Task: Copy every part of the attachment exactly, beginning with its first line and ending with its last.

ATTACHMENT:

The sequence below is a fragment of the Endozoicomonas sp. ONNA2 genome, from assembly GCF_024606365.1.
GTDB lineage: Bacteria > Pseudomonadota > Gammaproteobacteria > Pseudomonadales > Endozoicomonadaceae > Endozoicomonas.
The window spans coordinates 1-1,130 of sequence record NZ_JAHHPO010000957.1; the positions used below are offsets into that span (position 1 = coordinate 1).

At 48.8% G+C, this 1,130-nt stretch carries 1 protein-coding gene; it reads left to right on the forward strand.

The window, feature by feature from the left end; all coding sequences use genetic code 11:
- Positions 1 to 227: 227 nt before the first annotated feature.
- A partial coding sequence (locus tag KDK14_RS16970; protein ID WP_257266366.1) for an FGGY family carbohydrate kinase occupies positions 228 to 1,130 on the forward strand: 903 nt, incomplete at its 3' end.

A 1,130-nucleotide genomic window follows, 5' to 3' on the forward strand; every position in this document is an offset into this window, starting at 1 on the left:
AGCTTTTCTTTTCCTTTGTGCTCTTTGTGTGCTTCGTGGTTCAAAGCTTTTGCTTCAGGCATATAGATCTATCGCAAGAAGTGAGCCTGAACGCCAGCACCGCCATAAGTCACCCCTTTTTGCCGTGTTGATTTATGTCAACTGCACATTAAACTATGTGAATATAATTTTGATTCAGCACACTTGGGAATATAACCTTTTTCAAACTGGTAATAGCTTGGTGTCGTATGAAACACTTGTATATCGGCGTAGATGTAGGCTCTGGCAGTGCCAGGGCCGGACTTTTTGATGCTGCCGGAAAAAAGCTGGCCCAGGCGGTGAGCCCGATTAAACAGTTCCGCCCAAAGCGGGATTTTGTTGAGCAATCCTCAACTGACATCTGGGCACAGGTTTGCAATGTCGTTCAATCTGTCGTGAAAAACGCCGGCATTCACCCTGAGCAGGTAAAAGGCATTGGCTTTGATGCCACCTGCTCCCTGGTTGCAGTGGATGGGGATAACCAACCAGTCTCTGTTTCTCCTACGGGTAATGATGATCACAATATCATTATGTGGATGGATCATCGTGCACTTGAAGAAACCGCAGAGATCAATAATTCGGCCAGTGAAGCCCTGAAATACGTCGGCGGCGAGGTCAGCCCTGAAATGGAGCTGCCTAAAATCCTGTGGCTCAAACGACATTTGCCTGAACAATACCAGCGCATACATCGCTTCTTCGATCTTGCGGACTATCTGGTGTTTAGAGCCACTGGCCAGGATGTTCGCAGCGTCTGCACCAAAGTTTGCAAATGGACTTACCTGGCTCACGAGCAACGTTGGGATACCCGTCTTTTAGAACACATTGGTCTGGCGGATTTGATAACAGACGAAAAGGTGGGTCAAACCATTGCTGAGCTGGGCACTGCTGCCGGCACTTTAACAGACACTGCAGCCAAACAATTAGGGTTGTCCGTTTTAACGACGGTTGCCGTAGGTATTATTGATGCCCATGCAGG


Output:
The sequence below is a fragment of the Endozoicomonas sp. ONNA2 genome, from assembly GCF_024606365.1.
GTDB lineage: Bacteria > Pseudomonadota > Gammaproteobacteria > Pseudomonadales > Endozoicomonadaceae > Endozoicomonas.
The window spans coordinates 1-1,130 of sequence record NZ_JAHHPO010000957.1; the positions used below are offsets into that span (position 1 = coordinate 1).

At 48.8% G+C, this 1,130-nt stretch carries 1 protein-coding gene; it reads left to right on the forward strand.

The window, feature by feature from the left end; all coding sequences use genetic code 11:
- Positions 1 to 227: 227 nt before the first annotated feature.
- A partial coding sequence (locus tag KDK14_RS16970; protein ID WP_257266366.1) for an FGGY family carbohydrate kinase occupies positions 228 to 1,130 on the forward strand: 903 nt, incomplete at its 3' end.

A 1,130-nucleotide genomic window follows, 5' to 3' on the forward strand; every position in this document is an offset into this window, starting at 1 on the left:
AGCTTTTCTTTTCCTTTGTGCTCTTTGTGTGCTTCGTGGTTCAAAGCTTTTGCTTCAGGCATATAGATCTATCGCAAGAAGTGAGCCTGAACGCCAGCACCGCCATAAGTCACCCCTTTTTGCCGTGTTGATTTATGTCAACTGCACATTAAACTATGTGAATATAATTTTGATTCAGCACACTTGGGAATATAACCTTTTTCAAACTGGTAATAGCTTGGTGTCGTATGAAACACTTGTATATCGGCGTAGATGTAGGCTCTGGCAGTGCCAGGGCCGGACTTTTTGATGCTGCCGGAAAAAAGCTGGCCCAGGCGGTGAGCCCGATTAAACAGTTCCGCCCAAAGCGGGATTTTGTTGAGCAATCCTCAACTGACATCTGGGCACAGGTTTGCAATGTCGTTCAATCTGTCGTGAAAAACGCCGGCATTCACCCTGAGCAGGTAAAAGGCATTGGCTTTGATGCCACCTGCTCCCTGGTTGCAGTGGATGGGGATAACCAACCAGTCTCTGTTTCTCCTACGGGTAATGATGATCACAATATCATTATGTGGATGGATCATCGTGCACTTGAAGAAACCGCAGAGATCAATAATTCGGCCAGTGAAGCCCTGAAATACGTCGGCGGCGAGGTCAGCCCTGAAATGGAGCTGCCTAAAATCCTGTGGCTCAAACGACATTTGCCTGAACAATACCAGCGCATACATCGCTTCTTCGATCTTGCGGACTATCTGGTGTTTAGAGCCACTGGCCAGGATGTTCGCAGCGTCTGCACCAAAGTTTGCAAATGGACTTACCTGGCTCACGAGCAACGTTGGGATACCCGTCTTTTAGAACACATTGGTCTGGCGGATTTGATAACAGACGAAAAGGTGGGTCAAACCATTGCTGAGCTGGGCACTGCTGCCGGCACTTTAACAGACACTGCAGCCAAACAATTAGGGTTGTCCGTTTTAACGACGGTTGCCGTAGGTATTATTGATGCCCATGCAGG